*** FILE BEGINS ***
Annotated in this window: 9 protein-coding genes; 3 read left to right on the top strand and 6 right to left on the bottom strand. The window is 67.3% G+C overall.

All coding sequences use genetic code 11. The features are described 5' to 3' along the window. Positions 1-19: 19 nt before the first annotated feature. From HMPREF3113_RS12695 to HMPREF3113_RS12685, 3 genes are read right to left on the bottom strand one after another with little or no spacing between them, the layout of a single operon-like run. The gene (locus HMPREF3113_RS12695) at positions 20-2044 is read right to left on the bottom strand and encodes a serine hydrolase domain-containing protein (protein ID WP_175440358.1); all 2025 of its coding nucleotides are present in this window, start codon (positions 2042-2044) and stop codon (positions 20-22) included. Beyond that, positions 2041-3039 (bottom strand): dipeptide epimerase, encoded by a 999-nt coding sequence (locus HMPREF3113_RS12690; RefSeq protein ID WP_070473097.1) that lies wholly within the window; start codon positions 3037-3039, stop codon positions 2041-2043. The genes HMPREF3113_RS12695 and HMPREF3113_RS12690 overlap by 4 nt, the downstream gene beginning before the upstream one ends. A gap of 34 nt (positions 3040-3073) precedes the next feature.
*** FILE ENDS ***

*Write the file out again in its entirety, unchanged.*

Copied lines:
Annotated in this window: 9 protein-coding genes; 3 read left to right on the top strand and 6 right to left on the bottom strand. The window is 67.3% G+C overall.

All coding sequences use genetic code 11. The features are described 5' to 3' along the window. Positions 1-19: 19 nt before the first annotated feature. From HMPREF3113_RS12695 to HMPREF3113_RS12685, 3 genes are read right to left on the bottom strand one after another with little or no spacing between them, the layout of a single operon-like run. The gene (locus HMPREF3113_RS12695) at positions 20-2044 is read right to left on the bottom strand and encodes a serine hydrolase domain-containing protein (protein ID WP_175440358.1); all 2025 of its coding nucleotides are present in this window, start codon (positions 2042-2044) and stop codon (positions 20-22) included. Beyond that, positions 2041-3039 (bottom strand): dipeptide epimerase, encoded by a 999-nt coding sequence (locus HMPREF3113_RS12690; RefSeq protein ID WP_070473097.1) that lies wholly within the window; start codon positions 3037-3039, stop codon positions 2041-2043. The genes HMPREF3113_RS12695 and HMPREF3113_RS12690 overlap by 4 nt, the downstream gene beginning before the upstream one ends. A gap of 34 nt (positions 3040-3073) precedes the next feature.